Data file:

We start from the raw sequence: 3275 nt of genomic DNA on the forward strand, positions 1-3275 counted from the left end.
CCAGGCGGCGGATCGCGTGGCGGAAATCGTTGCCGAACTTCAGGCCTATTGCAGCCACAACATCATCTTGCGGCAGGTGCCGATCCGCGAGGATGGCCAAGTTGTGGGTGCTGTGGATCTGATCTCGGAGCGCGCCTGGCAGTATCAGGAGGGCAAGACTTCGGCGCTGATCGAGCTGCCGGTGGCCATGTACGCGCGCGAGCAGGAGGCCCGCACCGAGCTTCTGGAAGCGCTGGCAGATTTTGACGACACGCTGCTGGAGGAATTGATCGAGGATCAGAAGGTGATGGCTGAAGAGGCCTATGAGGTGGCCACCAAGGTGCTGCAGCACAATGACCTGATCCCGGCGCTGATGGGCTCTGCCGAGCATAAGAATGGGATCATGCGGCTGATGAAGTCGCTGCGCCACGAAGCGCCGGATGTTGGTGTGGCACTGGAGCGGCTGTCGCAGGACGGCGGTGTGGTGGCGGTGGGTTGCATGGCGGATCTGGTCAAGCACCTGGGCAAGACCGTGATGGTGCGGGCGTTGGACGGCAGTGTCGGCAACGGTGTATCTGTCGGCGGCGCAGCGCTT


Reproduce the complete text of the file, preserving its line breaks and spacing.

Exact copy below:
We start from the raw sequence: 3275 nt of genomic DNA on the forward strand, positions 1-3275 counted from the left end.
CCAGGCGGCGGATCGCGTGGCGGAAATCGTTGCCGAACTTCAGGCCTATTGCAGCCACAACATCATCTTGCGGCAGGTGCCGATCCGCGAGGATGGCCAAGTTGTGGGTGCTGTGGATCTGATCTCGGAGCGCGCCTGGCAGTATCAGGAGGGCAAGACTTCGGCGCTGATCGAGCTGCCGGTGGCCATGTACGCGCGCGAGCAGGAGGCCCGCACCGAGCTTCTGGAAGCGCTGGCAGATTTTGACGACACGCTGCTGGAGGAATTGATCGAGGATCAGAAGGTGATGGCTGAAGAGGCCTATGAGGTGGCCACCAAGGTGCTGCAGCACAATGACCTGATCCCGGCGCTGATGGGCTCTGCCGAGCATAAGAATGGGATCATGCGGCTGATGAAGTCGCTGCGCCACGAAGCGCCGGATGTTGGTGTGGCACTGGAGCGGCTGTCGCAGGACGGCGGTGTGGTGGCGGTGGGTTGCATGGCGGATCTGGTCAAGCACCTGGGCAAGACCGTGATGGTGCGGGCGTTGGACGGCAGTGTCGGCAACGGTGTATCTGTCGGCGGCGCAGCGCTT